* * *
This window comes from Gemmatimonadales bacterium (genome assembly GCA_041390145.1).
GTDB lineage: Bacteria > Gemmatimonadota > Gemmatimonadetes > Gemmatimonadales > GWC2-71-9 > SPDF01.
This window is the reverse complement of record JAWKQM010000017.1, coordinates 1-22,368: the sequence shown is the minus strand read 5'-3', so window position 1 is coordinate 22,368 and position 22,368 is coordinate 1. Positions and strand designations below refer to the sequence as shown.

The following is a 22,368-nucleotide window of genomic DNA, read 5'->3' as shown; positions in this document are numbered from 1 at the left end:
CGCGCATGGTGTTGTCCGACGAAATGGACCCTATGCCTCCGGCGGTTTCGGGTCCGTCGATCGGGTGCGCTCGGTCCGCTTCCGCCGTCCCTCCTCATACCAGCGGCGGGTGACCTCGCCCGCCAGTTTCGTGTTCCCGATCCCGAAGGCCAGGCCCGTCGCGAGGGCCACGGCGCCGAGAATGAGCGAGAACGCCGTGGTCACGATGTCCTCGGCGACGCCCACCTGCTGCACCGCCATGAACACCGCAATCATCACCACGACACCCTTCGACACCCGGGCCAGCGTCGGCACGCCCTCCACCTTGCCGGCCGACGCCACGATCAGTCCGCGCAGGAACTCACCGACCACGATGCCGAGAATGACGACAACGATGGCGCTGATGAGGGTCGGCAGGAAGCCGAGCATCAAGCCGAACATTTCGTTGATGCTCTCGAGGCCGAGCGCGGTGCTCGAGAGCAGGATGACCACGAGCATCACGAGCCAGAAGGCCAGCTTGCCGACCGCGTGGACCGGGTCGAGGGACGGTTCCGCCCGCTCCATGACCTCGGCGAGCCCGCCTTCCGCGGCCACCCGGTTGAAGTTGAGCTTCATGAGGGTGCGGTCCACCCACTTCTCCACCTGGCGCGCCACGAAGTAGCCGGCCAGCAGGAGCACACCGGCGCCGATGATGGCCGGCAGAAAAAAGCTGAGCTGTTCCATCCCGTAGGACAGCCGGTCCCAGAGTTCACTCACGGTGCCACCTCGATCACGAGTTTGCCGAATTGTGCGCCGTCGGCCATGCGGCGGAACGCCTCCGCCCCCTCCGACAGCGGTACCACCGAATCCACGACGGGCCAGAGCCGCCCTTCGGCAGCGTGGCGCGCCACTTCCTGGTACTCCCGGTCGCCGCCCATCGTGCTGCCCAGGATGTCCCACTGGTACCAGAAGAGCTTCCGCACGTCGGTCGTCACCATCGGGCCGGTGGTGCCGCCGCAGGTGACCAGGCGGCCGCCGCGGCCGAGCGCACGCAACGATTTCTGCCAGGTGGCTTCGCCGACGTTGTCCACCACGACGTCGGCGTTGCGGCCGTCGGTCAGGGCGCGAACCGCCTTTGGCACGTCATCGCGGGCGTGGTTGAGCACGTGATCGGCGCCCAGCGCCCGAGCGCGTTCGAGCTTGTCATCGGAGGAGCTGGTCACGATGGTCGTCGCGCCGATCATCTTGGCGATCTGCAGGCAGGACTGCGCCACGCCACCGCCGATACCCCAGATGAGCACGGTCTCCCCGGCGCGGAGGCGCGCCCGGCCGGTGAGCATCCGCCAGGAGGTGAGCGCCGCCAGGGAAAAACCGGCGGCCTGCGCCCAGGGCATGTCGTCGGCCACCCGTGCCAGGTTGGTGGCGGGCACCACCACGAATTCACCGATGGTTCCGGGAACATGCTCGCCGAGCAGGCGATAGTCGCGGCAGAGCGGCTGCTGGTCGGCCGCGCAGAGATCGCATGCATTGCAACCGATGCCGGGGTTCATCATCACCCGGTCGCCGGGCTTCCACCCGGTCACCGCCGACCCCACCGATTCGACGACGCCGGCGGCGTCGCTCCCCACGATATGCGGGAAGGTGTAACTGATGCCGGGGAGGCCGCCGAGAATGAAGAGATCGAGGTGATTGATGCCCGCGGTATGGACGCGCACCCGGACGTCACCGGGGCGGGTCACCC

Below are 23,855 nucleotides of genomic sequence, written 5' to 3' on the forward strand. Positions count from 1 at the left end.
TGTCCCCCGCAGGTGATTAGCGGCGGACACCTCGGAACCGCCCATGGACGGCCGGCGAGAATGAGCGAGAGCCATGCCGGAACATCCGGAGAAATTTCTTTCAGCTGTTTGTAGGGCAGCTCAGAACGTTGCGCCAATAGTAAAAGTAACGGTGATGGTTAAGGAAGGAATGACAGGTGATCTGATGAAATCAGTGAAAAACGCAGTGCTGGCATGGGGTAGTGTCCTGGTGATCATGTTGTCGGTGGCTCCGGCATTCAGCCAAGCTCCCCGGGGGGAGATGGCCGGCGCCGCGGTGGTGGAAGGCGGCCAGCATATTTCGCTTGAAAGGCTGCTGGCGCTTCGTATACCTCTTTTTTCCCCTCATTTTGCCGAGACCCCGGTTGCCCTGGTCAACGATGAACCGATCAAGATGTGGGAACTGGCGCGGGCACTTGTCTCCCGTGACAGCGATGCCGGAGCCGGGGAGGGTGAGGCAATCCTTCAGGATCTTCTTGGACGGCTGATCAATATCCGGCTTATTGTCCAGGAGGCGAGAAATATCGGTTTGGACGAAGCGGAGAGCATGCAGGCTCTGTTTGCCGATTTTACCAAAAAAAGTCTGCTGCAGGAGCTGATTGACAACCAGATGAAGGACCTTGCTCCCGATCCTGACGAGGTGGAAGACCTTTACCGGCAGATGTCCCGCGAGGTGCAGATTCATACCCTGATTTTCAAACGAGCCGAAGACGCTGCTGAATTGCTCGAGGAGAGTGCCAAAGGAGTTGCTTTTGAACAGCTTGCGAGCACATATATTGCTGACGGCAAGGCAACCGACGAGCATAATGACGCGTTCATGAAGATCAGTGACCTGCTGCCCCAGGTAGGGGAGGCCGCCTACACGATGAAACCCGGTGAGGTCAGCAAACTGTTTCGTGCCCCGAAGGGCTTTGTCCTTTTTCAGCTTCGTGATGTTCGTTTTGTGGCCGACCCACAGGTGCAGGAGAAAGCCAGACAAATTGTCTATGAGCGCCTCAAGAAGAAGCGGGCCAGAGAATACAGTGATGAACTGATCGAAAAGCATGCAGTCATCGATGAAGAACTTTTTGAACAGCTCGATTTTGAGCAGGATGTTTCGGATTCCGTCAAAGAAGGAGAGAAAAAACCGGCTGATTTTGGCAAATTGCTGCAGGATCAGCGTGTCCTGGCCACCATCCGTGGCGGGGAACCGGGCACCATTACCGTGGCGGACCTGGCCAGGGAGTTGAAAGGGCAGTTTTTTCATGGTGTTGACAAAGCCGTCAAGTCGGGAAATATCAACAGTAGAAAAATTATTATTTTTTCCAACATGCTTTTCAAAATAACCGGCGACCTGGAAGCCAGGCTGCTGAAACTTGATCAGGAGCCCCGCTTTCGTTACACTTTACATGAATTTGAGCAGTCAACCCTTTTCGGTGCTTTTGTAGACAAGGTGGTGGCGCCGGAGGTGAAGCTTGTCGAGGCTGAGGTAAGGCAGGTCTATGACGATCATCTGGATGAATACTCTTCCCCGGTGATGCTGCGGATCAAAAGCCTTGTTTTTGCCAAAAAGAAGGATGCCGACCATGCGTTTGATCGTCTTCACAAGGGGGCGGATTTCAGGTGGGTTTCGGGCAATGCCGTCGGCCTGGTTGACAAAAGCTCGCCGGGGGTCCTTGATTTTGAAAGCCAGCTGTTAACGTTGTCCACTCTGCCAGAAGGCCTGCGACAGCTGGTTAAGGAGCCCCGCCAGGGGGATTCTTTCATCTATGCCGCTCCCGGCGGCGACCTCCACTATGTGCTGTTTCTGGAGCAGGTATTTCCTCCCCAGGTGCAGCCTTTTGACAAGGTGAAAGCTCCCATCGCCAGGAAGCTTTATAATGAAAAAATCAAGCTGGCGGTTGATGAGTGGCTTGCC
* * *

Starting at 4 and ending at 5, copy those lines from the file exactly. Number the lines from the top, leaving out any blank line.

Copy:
The following is a 22,368-nucleotide window of genomic DNA, read 5'->3' as shown; positions in this document are numbered from 1 at the left end:
CGCGCATGGTGTTGTCCGACGAAATGGACCCTATGCCTCCGGCGGTTTCGGGTCCGTCGATCGGGTGCGCTCGGTCCGCTTCCGCCGTCCCTCCTCATACCAGCGGCGGGTGACCTCGCCCGCCAGTTTCGTGTTCCCGATCCCGAAGGCCAGGCCCGTCGCGAGGGCCACGGCGCCGAGAATGAGCGAGAACGCCGTGGTCACGATGTCCTCGGCGACGCCCACCTGCTGCACCGCCATGAACACCGCAATCATCACCACGACACCCTTCGACACCCGGGCCAGCGTCGGCACGCCCTCCACCTTGCCGGCCGACGCCACGATCAGTCCGCGCAGGAACTCACCGACCACGATGCCGAGAATGACGACAACGATGGCGCTGATGAGGGTCGGCAGGAAGCCGAGCATCAAGCCGAACATTTCGTTGATGCTCTCGAGGCCGAGCGCGGTGCTCGAGAGCAGGATGACCACGAGCATCACGAGCCAGAAGGCCAGCTTGCCGACCGCGTGGACCGGGTCGAGGGACGGTTCCGCCCGCTCCATGACCTCGGCGAGCCCGCCTTCCGCGGCCACCCGGTTGAAGTTGAGCTTCATGAGGGTGCGGTCCACCCACTTCTCCACCTGGCGCGCCACGAAGTAGCCGGCCAGCAGGAGCACACCGGCGCCGATGATGGCCGGCAGAAAAAAGCTGAGCTGTTCCATCCCGTAGGACAGCCGGTCCCAGAGTTCACTCACGGTGCCACCTCGATCACGAGTTTGCCGAATTGTGCGCCGTCGGCCATGCGGCGGAACGCCTCCGCCCCCTCCGACAGCGGTACCACCGAATCCACGACGGGCCAGAGCCGCCCTTCGGCAGCGTGGCGCGCCACTTCCTGGTACTCCCGGTCGCCGCCCATCGTGCTGCCCAGGATGTCCCACTGGTACCAGAAGAGCTTCCGCACGTCGGTCGTCACCATCGGGCCGGTGGTGCCGCCGCAGGTGACCAGGCGGCCGCCGCGGCCGAGCGCACGCAACGATTTCTGCCAGGTGGCTTCGCCGACGTTGTCCACCACGACGTCGGCGTTGCGGCCGTCGGTCAGGGCGCGAACCGCCTTTGGCACGTCATCGCGGGCGTGGTTGAGCACGTGATCGGCGCCCAGCGCCCGAGCGCGTTCGAGCTTGTCATCGGAGGAGCTGGTCACGATGGTCGTCGCGCCGATCATCTTGGCGATCTGCAGGCAGGACTGCGCCACGCCACCGCCGATACCCCAGATGAGCACGGTCTCCCCGGCGCGGAGGCGCGCCCGGCCGGTGAGCATCCGCCAGGAGGTGAGCGCCGCCAGGGAAAAACCGGCGGCCTGCGCCCAGGGCATGTCGTCGGCCACCCGTGCCAGGTTGGTGGCGGGCACCACCACGAATTCACCGATGGTTCCGGGAACATGCTCGCCGAGCAGGCGATAGTCGCGGCAGAGCGGCTGCTGGTCGGCCGCGCAGAGATCGCATGCATTGCAACCGATGCCGGGGTTCATCATCACCCGGTCGCCGGGCTTCCACCCGGTCACCGCCGACCCCACCGATTCGACGACGCCGGCGGCGTCGCTCCCCACGATATGCGGGAAGGTGTAACTGATGCCGGGGAGGCCGCCGAGAATGAAGAGATCGAGGTGATTGATGCCCGCGGTATGGACGCGCACCCGGACGTCACCGGGGCGGGTCACCC